How Important Are Education Issues in the Midterm Elections?
November 4, 2014
How big a role is education playing into today's midterm elections? According to Frederick Hess, resident scholar at the American Enterprise Institute, it seems to be getting little attention from the candidates.
An analysis of the platforms of 139 of the major candidates for governor and U.S. Senate races reveals relatively little focus on education, from kindergarten programs to charter schools to vouchers. Hess explains:
- Of the 69 Democrats running for governor or U.S. Senate, only three mention charter schools. Of the 70 Republicans running for such positions, just 20 discuss charters on their websites.
- Teacher tenure became a major issue after a California court ruled it unconstitutional in Vergara v. California. Even so, just four of the 139 governor and Senate candidates mention tenure.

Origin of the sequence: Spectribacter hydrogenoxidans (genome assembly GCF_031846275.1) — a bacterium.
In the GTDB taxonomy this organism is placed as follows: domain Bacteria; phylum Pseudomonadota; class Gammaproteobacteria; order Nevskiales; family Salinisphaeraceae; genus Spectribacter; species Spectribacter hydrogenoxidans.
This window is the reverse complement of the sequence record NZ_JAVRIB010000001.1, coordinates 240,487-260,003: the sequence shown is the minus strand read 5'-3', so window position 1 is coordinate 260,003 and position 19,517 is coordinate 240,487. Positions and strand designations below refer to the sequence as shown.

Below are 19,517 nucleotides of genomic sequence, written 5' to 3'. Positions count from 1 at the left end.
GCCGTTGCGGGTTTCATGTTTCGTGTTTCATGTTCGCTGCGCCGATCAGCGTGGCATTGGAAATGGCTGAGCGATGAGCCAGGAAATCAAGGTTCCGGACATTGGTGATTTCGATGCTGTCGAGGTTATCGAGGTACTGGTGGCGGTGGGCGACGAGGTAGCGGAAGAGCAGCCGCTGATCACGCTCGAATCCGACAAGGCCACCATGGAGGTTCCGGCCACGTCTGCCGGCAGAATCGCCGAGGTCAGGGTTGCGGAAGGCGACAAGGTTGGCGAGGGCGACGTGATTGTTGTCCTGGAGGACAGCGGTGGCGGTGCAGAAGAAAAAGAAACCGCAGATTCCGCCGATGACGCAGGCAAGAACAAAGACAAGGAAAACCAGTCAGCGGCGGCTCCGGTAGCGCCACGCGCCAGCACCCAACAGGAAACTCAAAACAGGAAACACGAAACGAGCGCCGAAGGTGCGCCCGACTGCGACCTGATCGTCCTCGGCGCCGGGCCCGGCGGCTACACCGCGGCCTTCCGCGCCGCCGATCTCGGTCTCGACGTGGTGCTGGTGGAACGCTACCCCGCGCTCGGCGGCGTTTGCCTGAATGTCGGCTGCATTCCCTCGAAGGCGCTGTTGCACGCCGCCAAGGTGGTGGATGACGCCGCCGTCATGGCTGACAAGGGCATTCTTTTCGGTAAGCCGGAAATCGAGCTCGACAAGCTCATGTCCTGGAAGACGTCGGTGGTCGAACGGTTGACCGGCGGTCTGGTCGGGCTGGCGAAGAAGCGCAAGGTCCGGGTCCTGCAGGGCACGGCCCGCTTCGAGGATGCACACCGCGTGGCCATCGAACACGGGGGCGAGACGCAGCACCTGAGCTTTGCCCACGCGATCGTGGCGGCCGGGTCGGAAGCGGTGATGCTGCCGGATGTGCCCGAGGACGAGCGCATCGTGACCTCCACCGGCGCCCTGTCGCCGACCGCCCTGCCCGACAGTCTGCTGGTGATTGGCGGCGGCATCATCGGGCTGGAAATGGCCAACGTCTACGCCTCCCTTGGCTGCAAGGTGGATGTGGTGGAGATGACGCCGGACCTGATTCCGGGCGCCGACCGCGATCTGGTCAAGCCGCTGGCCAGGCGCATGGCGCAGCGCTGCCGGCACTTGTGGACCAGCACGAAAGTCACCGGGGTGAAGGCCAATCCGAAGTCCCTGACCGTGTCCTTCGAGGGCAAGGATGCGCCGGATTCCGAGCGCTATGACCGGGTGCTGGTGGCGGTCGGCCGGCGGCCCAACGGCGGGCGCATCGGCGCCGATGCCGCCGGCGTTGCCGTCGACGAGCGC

- Twenty-seven of 70 Republicans mention Common Core, and just seven of 69 Democratic candidates do.
- Only three Republicans running for Senate and four Republicans running for governor mention school vouchers.
- Democrats tended to talk about college tuition costs more than Republicans, with13 Democratic governor candidates mentioning college costs but just five Republicans doing so. Similarly, 11 Democratic senate candidates mention college costs, compared to four Republican candidates.
- Pre-kindergarten programs were mentioned by 40 percent of Democratic candidates but just six of 70 Republican candidates.
There was one topic that got a strong amount of attention and support from both parties in governors' races: school spending. Twenty of 35 Republican candidates and 16 of 35 Democratic candidates said they support increased school spending. Additionally, about half the Democrat Senate candidates focused on student loans, compared to just five Republicans.
Source: Frederick Hess, "Ten Facts About What the Candidates Are Saying on Education," Education Next, October 28, 2014.
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